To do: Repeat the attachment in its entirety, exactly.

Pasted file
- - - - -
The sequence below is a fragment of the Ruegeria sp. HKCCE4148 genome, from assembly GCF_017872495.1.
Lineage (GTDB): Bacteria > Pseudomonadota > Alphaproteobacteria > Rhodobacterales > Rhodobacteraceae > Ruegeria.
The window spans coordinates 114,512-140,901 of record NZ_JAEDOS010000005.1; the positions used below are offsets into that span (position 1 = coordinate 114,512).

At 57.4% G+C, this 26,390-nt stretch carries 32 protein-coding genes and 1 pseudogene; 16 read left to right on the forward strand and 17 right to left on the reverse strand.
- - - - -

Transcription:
The sequence below is a fragment of the Ruegeria sp. HKCCE4148 genome, from assembly GCF_017872495.1.
Lineage (GTDB): Bacteria > Pseudomonadota > Alphaproteobacteria > Rhodobacterales > Rhodobacteraceae > Ruegeria.
The window spans coordinates 114,512-140,901 of record NZ_JAEDOS010000005.1; the positions used below are offsets into that span (position 1 = coordinate 114,512).

At 57.4% G+C, this 26,390-nt stretch carries 32 protein-coding genes and 1 pseudogene; 16 read left to right on the forward strand and 17 right to left on the reverse strand.